Sales / Marketing

A cut above

by Charles Mak

Victoria Lai (left), marketing director
Windy Wong, HR & training manager
King Fook Holdings Limited
Photo: Wallace Chan

Skilled professionals as good as gold

Faced with intensified competition in the marketplace, an established local jeweller is steadily branching out, reaching a more diverse range of customers in its continuous pursuit of excellence.

An esteemed and trusted brand with a 60-year heritage, King Fook Jewellery accentuates its commitment towards quality while maintaining its innovative streak.

"Customers identify with our brand and appreciate our craftsmanship," says Victoria Lai, marketing director, King Fook Holdings Limited. "Whatever the market situation is, we see no room for compromise."

Eight years ago, the group launched Masterpiece by King Fook stores to complement the time-honoured King Fook Jewellery brand. As the latter continues to serve the mass market, the former introduces to a different customer segment international jewellery brands, top designer watches and other prized accessory items.

The group now operates six King Fook Jewellery shops and six Masterpiece by King Fook stores in Hong Kong and mainland China.

Through the line

Sophisticated as it is, King Fook maintains a level of subtlety in its advertising campaigns, favouring below-the-line advertising tools like newsletters, VIP programmes, direct mail, incentive schemes and sales promotions.

However, in celebration of its 60th anniversary, the group has kicked off a range of activities since October last year. In particular, celebrity Josie Ho was appointed King Fook's brand ambassador.

"Ms Ho has such charisma and her public image projects both boldness and elegance, perfectly reflecting King Fook's brand identity and product repertoire," Ms Lai remarks.

A TV advertising campaign has also been launched to promote some of the group's exclusive products, thereby drawing attention to King Fook's unique position in the jewellery and luxury goods market.

Ms Lai adds, "We have the biggest selection of exclusive jewelleries. It is this sense of prestige that attracts our affluent customers."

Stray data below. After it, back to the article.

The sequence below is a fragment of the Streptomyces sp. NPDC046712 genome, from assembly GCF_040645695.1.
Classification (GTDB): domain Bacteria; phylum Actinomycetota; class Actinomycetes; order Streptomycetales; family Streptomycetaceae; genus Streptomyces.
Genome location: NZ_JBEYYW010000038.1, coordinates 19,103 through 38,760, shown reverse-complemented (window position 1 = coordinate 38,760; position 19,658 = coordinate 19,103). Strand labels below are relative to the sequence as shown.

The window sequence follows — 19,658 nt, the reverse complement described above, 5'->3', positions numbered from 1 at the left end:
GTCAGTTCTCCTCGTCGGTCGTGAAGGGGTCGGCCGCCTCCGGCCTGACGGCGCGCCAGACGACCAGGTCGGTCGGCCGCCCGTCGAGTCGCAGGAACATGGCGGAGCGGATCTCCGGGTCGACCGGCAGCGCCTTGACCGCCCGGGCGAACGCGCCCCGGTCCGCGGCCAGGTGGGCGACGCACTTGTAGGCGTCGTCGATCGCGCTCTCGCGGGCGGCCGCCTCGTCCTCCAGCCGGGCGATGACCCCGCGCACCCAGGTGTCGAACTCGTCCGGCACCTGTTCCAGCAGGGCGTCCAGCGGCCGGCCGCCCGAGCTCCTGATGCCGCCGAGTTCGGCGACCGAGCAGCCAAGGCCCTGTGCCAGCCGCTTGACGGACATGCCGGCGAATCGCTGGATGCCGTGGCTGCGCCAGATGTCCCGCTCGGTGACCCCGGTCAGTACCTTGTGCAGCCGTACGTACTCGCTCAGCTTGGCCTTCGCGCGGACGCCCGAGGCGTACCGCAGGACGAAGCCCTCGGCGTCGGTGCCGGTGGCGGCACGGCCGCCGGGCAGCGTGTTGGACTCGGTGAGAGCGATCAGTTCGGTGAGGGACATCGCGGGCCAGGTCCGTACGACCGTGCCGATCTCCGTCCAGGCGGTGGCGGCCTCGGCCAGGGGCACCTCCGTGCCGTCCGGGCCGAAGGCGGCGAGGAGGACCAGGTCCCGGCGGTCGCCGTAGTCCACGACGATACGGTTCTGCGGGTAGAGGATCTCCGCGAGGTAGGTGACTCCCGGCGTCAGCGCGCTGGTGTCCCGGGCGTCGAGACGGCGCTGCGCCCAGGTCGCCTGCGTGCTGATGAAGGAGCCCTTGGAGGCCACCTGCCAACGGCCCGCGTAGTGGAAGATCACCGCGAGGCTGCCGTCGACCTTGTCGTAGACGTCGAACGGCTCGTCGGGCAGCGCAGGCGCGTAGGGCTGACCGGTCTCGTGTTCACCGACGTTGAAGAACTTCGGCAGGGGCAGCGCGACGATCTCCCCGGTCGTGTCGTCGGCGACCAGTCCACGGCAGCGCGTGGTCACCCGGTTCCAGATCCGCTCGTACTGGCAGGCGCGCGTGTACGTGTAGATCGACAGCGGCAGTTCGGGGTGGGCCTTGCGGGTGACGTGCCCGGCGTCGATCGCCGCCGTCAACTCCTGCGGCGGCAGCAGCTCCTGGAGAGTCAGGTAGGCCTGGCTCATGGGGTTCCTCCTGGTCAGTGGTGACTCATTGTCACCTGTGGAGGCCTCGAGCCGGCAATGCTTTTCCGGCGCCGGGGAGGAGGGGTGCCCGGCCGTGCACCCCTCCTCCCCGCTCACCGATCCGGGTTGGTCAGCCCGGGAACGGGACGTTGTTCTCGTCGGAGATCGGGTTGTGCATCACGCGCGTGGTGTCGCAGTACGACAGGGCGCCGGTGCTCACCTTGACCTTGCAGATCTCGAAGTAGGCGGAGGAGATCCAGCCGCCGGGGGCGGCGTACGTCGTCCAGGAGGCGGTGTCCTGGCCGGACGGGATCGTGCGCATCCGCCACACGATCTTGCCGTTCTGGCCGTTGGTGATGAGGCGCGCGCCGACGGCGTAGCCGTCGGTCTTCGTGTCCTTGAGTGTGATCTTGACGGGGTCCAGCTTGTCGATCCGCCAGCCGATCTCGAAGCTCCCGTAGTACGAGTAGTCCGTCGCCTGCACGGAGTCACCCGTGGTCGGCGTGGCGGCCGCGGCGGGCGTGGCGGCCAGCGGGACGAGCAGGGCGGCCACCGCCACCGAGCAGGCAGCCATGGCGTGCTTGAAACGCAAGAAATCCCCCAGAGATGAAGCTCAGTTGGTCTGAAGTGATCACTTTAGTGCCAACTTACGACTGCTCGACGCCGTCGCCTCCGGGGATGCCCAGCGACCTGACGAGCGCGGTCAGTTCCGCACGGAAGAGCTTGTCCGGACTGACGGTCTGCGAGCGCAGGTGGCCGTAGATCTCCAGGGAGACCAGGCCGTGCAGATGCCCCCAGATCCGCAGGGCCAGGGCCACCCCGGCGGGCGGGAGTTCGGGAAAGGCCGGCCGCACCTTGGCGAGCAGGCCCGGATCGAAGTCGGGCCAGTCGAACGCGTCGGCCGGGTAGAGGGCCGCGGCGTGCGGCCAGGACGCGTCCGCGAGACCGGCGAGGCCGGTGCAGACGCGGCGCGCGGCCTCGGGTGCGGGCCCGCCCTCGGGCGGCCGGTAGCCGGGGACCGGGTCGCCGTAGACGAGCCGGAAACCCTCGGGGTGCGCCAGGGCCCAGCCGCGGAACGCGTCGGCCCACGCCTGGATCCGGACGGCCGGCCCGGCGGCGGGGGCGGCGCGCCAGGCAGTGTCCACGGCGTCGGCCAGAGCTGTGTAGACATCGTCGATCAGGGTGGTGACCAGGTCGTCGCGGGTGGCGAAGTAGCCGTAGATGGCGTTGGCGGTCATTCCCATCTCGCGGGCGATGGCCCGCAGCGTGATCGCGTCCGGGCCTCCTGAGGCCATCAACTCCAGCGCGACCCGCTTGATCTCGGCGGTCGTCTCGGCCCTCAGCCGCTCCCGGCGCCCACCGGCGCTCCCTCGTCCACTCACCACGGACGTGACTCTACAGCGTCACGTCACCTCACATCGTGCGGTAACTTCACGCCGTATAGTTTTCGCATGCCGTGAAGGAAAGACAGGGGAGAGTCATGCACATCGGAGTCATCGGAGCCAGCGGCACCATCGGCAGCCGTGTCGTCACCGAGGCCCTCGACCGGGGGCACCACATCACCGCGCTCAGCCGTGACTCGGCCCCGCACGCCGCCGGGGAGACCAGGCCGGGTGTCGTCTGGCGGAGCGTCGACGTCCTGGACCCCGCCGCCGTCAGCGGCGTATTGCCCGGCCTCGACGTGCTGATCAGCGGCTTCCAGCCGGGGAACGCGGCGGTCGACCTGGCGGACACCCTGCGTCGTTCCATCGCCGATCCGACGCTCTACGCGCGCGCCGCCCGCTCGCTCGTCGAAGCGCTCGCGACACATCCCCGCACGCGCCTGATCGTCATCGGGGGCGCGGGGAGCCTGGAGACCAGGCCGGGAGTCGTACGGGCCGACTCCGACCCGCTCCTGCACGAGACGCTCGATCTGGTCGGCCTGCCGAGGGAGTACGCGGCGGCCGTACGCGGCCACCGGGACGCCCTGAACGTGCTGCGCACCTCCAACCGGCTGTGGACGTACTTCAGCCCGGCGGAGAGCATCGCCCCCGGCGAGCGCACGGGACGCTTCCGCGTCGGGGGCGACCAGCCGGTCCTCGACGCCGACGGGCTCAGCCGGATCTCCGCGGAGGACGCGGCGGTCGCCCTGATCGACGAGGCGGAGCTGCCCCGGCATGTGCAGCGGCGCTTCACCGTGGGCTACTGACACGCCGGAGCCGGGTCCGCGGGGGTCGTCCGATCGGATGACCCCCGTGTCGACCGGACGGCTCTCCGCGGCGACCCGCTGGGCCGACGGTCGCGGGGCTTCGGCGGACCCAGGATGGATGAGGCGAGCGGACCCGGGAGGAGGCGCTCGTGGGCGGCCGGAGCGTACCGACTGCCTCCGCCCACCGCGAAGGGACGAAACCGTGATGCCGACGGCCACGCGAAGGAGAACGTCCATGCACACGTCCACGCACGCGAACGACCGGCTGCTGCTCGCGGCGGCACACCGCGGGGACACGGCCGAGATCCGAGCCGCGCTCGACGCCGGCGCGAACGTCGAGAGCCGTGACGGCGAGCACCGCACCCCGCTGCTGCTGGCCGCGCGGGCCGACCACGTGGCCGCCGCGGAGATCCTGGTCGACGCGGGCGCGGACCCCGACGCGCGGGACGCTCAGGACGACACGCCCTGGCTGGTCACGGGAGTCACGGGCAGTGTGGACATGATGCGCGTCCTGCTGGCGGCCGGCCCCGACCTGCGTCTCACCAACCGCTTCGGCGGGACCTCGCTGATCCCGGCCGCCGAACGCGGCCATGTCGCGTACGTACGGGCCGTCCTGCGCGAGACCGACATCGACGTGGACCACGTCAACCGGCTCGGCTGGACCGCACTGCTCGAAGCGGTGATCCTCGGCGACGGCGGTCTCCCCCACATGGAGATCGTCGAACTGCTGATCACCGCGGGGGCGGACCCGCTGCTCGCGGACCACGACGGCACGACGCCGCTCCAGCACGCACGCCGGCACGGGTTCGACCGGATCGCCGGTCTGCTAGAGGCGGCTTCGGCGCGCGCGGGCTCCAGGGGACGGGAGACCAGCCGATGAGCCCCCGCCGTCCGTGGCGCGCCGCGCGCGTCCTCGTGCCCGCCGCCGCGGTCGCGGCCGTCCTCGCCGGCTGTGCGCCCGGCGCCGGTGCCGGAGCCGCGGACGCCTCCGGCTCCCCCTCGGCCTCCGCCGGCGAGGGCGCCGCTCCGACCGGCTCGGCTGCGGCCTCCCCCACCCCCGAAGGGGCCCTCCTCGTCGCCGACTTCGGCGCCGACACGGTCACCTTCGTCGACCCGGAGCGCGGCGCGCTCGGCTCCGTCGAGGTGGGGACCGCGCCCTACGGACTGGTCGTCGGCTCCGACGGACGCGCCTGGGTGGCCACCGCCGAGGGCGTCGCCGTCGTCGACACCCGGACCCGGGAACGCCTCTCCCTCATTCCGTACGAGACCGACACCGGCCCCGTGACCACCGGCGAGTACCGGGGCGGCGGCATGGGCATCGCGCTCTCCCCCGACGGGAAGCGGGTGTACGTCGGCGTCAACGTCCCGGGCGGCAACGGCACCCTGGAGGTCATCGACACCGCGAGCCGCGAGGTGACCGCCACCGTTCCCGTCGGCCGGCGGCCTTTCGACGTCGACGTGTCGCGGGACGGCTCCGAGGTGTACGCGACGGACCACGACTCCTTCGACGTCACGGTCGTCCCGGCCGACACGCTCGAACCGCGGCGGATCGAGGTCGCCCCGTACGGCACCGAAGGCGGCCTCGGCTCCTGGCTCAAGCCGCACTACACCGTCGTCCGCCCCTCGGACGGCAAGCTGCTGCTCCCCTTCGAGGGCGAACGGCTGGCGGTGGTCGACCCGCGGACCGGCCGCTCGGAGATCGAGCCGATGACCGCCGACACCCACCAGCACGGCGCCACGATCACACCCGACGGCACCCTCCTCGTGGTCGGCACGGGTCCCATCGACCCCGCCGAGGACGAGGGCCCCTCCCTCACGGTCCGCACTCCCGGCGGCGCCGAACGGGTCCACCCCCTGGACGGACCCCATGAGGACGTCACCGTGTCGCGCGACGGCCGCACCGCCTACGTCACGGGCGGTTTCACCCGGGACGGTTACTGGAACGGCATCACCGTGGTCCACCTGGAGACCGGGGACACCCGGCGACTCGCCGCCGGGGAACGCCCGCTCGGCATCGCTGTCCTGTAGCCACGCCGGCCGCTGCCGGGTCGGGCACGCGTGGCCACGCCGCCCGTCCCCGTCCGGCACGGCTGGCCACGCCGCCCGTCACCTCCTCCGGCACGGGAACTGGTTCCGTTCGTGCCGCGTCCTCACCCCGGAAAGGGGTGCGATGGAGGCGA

Other promotion vehicles include sponsorship for the world-renowned West End musical Cats later in May. "We believe that musical goers constitute a segment of our target customer population," she notes. "Aside from this, we will focus mainly on private events and billboard advertising this year."

Irreplaceable expertise

According to Ms Lai, the contemporary retail business is very much about creating a shopping experience for customers.

"This explains the increasing demand for frontline professionals and training in customer service and after-sales service," says Windy Wong, King Fook's HR & training manager.

"We look for people who demonstrate four major traits: tenacity, passion, interest and the right attitude. Newcomers must also understand that it takes time to learn the ropes and build confidence," says Ms Wong. Young people with academic qualifications in jewellery design or watch production, or a GIA (Gemological Institute of America) accreditation are favoured.

Inexperienced new recruits are hired as trainees and they go through a five-day recruitment programme consisting of morning classroom sessions and afternoon shop experiences.

"Classroom training imparts knowledge in gold, jewellery, watches and shop operations," Ms Wong explains. "In the afternoon, they receive guidance from frontline staff and obtain hands-on experience on the shop floor." This essentially gives them an initial comprehension of the job and the time to confirm their aspirations. Those who stay on embark on a one-year on-the-job training scheme and with good performance become a salesperson.

Experienced new hires, on the other hand, go through screening assessments and join in the group's regular training matrix.

Promising young staff are placed in a "young talent" programme which comprises an array of training exercises including an in-depth study of the technical aspects of watches and jewellery, as well as mentoring.

"Experience sharing is essential to success in this trade and a mentor must be a successful role model who is not only versed in industry practice but is also willing to hand down skills and insights while influencing behaviours," Ms Wong stresses.

To create interest in its young talent, the group engages them in jewellery exhibitions, production plant visits, cross training, as well as other consumer events. The HR team also acts as counsellors and meets with new recruits regularly to make sure they stay the course. "They may even have a chance to take part in overseas training in Germany and Switzerland," she adds.

A well-structured two-year high potential staff programme is in place to help staff gear up for supervisory and managerial futures.

"There are several levels of training," Ms Wong explains. "First off, they shadow a manager to hone softer skills and learn to manage a retail outlet. They're also required to take management courses and work on projects such as mystery shopping, market research and comparative analysis. Chances are they will need to acquire some formal qualifications such as human resources, marketing and business management."

Frontline professionals in jewellery retail have a longer career span, which means that the more experiences they accumulate the more valuable they are. "Many frontline masters work until retirement because no modern technology can replace their expertise," Ms Wong says.


Taken from Career Times 20 February 2009, p. B4
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